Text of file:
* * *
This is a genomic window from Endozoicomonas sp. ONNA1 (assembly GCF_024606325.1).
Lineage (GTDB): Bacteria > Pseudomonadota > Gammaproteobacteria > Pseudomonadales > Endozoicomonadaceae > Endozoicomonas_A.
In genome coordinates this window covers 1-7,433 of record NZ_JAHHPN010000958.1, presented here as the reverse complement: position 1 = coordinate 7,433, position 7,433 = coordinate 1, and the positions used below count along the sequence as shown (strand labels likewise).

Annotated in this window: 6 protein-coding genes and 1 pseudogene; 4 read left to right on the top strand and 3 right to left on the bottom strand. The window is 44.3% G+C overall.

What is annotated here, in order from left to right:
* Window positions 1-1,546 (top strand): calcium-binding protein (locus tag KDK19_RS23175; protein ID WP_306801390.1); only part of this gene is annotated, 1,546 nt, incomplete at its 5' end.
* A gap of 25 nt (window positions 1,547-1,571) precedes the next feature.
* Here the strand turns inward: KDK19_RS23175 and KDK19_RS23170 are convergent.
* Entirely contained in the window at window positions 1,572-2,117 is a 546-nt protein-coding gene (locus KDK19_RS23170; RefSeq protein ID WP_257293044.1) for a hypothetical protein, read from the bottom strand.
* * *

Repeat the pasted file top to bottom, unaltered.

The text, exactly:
This is a genomic window from Endozoicomonas sp. ONNA1 (assembly GCF_024606325.1).
Lineage (GTDB): Bacteria > Pseudomonadota > Gammaproteobacteria > Pseudomonadales > Endozoicomonadaceae > Endozoicomonas_A.
In genome coordinates this window covers 1-7,433 of record NZ_JAHHPN010000958.1, presented here as the reverse complement: position 1 = coordinate 7,433, position 7,433 = coordinate 1, and the positions used below count along the sequence as shown (strand labels likewise).

Annotated in this window: 6 protein-coding genes and 1 pseudogene; 4 read left to right on the top strand and 3 right to left on the bottom strand. The window is 44.3% G+C overall.

What is annotated here, in order from left to right:
* Window positions 1-1,546 (top strand): calcium-binding protein (locus tag KDK19_RS23175; protein ID WP_306801390.1); only part of this gene is annotated, 1,546 nt, incomplete at its 5' end.
* A gap of 25 nt (window positions 1,547-1,571) precedes the next feature.
* Here the strand turns inward: KDK19_RS23175 and KDK19_RS23170 are convergent.
* Entirely contained in the window at window positions 1,572-2,117 is a 546-nt protein-coding gene (locus KDK19_RS23170; RefSeq protein ID WP_257293044.1) for a hypothetical protein, read from the bottom strand.